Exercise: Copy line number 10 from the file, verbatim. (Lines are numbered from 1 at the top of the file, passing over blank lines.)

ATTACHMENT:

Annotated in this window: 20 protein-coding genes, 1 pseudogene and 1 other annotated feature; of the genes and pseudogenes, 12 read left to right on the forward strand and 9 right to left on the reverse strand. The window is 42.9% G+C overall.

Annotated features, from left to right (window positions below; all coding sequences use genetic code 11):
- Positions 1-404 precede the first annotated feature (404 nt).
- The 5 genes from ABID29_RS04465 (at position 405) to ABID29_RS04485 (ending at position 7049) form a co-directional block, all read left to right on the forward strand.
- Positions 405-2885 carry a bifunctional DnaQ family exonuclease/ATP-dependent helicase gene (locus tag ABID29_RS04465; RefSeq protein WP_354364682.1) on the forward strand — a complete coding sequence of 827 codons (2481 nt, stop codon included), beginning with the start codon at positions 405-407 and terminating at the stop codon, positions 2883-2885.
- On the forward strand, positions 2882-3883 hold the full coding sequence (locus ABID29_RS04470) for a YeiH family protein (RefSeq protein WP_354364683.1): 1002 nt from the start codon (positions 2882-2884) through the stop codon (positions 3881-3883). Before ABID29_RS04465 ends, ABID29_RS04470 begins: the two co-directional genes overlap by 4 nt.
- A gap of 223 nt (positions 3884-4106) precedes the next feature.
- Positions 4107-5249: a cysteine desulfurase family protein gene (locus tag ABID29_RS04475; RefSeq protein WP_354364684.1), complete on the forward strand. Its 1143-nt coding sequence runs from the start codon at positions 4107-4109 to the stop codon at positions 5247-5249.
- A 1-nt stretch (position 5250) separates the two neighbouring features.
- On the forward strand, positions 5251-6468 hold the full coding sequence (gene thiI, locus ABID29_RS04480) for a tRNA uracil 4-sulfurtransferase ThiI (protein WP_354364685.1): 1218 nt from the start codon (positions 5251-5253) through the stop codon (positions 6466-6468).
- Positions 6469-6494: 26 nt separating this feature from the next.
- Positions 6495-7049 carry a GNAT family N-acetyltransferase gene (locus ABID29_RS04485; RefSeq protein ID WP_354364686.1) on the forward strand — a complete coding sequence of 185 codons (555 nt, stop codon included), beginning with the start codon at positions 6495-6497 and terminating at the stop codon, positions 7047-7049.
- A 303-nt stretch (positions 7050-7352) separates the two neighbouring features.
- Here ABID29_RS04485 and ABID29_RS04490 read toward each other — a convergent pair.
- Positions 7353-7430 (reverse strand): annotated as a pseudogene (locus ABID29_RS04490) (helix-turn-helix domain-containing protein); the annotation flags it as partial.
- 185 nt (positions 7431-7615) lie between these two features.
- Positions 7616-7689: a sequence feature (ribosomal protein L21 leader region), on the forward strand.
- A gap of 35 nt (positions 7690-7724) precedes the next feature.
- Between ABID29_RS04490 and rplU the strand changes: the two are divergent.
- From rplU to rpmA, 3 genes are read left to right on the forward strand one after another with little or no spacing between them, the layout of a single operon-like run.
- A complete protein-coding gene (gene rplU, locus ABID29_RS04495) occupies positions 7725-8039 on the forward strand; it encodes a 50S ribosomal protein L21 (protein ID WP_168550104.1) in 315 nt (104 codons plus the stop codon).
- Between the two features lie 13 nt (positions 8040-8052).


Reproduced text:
- On the forward strand, positions 5251-6468 hold the full coding sequence (gene thiI, locus ABID29_RS04480) for a tRNA uracil 4-sulfurtransferase ThiI (protein WP_354364685.1): 1218 nt from the start codon (positions 5251-5253) through the stop codon (positions 6466-6468).